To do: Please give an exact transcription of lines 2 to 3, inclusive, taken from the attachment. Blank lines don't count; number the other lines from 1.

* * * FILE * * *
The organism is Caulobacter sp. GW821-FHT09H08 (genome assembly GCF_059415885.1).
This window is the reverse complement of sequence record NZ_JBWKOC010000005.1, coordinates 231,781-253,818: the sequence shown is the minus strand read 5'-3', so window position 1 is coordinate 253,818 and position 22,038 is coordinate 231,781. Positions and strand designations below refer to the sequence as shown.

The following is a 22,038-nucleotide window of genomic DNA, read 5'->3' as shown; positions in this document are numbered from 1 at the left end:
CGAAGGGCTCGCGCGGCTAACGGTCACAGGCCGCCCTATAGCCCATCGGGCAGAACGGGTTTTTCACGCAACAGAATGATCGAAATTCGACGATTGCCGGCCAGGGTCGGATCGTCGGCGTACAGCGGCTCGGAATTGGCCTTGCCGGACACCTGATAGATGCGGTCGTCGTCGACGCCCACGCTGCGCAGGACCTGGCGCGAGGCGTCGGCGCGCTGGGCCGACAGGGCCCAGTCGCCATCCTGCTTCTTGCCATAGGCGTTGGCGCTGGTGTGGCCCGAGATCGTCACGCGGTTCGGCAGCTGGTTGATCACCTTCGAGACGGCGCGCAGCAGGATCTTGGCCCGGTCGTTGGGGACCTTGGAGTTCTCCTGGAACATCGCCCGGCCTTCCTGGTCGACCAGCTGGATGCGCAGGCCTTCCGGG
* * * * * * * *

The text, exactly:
This window is the reverse complement of sequence record NZ_JBWKOC010000005.1, coordinates 231,781-253,818: the sequence shown is the minus strand read 5'-3', so window position 1 is coordinate 253,818 and position 22,038 is coordinate 231,781. Positions and strand designations below refer to the sequence as shown.

The following is a 22,038-nucleotide window of genomic DNA, read 5'->3' as shown; positions in this document are numbered from 1 at the left end: